Statues       

 
I wonder what the models thought

When, standing naked in the light,

They watched the sculptors draw them out

Of minor beauty, recreate

Them with a grace beyond their own.

 

Perhaps that youth, with head inclined

Towards infant Dionysus, leaned

Too far, and, straightening, swung around,

So that Praxiteles complained

Because he had not held the pose.

 

Then, with his purple chiton on,

He had to bear the sight of one

Who seemed himself, yet nobler, shown

In marble as he might have been

Had he but always chosen well.

 

While wandering back through Athens, did

He stop beside a fountain-head,

And, staring in the water, chide

Himself on what he saw, and, sad,

Resolve he would be godlike too?

 

Perhaps that other youth, who grinned

At Michaelangelo’s command:

‘Be always David!’ whistling shunned

Such nudity of life and stoned

His fellow youths in scarlet hose.

 

But afterwards? On seeing how

They cried around him: ‘Beato!’

Did he, perturbed in soul, renew

The songs that shepherd king let fly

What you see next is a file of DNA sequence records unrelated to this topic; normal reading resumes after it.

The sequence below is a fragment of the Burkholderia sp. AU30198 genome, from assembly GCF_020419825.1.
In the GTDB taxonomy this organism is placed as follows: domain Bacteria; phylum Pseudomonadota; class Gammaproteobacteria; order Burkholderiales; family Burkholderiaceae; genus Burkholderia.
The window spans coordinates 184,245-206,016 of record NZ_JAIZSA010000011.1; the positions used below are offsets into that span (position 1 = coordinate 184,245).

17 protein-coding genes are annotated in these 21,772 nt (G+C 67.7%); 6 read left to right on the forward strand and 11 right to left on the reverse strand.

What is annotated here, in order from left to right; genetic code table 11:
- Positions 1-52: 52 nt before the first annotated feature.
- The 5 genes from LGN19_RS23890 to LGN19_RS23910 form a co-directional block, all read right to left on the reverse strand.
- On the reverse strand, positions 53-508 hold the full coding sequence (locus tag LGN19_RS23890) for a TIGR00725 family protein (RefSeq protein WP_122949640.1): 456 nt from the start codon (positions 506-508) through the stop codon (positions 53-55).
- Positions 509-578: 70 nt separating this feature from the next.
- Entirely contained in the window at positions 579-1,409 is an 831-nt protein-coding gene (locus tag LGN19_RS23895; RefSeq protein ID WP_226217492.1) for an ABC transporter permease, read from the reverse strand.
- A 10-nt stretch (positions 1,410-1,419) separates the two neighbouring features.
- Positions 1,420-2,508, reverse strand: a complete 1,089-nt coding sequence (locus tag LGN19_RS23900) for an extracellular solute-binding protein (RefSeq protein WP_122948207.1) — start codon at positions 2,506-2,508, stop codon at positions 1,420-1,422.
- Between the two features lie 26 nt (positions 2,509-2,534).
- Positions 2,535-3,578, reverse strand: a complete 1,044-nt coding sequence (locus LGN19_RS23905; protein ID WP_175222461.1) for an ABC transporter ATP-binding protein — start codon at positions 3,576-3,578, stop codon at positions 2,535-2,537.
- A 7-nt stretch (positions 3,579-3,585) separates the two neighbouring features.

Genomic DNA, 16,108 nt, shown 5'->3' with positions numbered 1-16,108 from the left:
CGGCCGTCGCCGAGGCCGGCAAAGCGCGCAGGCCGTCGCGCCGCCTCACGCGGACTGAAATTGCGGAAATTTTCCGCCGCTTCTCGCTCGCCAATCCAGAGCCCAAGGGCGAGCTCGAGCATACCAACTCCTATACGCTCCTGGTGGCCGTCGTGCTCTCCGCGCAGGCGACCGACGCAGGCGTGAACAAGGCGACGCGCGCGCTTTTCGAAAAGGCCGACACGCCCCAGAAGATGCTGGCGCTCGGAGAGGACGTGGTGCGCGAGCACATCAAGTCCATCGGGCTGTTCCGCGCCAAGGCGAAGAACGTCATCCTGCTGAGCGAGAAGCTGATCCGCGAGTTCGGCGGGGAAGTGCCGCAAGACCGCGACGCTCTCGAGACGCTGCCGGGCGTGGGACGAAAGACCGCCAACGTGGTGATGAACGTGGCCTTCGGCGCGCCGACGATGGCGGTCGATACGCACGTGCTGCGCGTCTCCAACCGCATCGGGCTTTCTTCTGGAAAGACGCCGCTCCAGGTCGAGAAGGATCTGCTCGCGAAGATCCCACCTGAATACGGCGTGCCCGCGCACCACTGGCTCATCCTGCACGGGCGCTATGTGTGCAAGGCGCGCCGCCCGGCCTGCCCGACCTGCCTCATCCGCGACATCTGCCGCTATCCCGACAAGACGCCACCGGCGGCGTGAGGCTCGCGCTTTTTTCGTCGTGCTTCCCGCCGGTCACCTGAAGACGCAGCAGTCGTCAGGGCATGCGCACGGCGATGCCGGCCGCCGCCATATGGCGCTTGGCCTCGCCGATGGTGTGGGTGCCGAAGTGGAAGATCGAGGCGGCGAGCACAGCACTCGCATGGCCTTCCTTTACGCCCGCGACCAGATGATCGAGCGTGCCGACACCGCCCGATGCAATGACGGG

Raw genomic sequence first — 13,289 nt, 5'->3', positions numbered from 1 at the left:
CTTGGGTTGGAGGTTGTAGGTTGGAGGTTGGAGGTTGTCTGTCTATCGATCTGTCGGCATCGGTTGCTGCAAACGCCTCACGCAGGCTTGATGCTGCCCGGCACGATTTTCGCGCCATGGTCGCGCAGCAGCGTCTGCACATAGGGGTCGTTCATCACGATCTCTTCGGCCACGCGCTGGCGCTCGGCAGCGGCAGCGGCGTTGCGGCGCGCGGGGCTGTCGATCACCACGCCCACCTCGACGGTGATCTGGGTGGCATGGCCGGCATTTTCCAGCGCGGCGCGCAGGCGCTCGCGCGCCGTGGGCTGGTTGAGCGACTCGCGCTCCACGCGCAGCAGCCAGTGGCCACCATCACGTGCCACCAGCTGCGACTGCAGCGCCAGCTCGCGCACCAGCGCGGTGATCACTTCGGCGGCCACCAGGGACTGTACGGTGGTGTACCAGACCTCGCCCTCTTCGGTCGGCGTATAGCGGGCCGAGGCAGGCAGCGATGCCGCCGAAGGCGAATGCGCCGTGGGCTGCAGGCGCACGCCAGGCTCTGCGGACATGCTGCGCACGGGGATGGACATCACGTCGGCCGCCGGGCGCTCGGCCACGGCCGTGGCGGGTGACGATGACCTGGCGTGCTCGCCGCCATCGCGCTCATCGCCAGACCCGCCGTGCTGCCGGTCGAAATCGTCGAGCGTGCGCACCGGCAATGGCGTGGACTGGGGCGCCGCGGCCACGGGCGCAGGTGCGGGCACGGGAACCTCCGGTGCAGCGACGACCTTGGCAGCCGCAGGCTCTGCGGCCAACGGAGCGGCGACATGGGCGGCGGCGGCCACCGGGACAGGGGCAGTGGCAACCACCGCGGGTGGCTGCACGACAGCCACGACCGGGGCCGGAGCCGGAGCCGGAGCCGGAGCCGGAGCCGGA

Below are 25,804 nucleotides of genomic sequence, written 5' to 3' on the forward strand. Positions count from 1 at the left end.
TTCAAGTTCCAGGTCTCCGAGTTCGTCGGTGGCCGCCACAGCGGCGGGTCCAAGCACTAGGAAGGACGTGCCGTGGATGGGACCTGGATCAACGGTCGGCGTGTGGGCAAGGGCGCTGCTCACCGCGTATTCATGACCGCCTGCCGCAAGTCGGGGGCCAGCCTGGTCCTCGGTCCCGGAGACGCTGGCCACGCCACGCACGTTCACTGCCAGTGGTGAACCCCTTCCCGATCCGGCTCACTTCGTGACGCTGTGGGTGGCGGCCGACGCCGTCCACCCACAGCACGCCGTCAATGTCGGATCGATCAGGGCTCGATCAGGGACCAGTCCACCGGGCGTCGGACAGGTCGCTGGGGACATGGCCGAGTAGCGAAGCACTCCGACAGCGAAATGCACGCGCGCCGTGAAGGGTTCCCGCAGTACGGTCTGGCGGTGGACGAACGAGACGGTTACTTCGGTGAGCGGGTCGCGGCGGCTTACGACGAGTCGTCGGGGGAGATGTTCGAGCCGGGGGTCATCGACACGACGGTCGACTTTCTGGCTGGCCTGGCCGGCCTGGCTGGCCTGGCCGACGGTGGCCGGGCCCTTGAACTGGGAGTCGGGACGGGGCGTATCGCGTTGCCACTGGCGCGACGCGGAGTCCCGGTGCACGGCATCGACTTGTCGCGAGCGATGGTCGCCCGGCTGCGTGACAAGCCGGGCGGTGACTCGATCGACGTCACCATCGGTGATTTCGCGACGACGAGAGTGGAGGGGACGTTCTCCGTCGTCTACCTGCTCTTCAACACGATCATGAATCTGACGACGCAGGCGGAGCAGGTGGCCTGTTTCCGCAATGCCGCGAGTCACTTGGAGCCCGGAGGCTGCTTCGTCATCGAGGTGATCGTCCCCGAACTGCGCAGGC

At the Goliath of self-will?

 

How strange for him, when old, to look

There at himself in marble, take

The compliments, half smiling like

The king he had become, and mock

Himself lightly: ‘The stance is good.’

 

Those models seem to me wise men,

Who, troubled by themselves in stone,

Discovered then their true design:

And so their lives, I think, outspan

Time by a beauty worked within.

 

That tall Praxitelean youth

Is, with his sculptor, safe beneath

The tree whose fruit is gold, and both

Are works of art, who found their worth

On leaving many-statued Greece.

 

And he, whose Greek yet Gothic grace

Confronts an age of ugliness,

Together with that master whose

Unworldly spirit made him prize

Himself sings lauds in Paradise.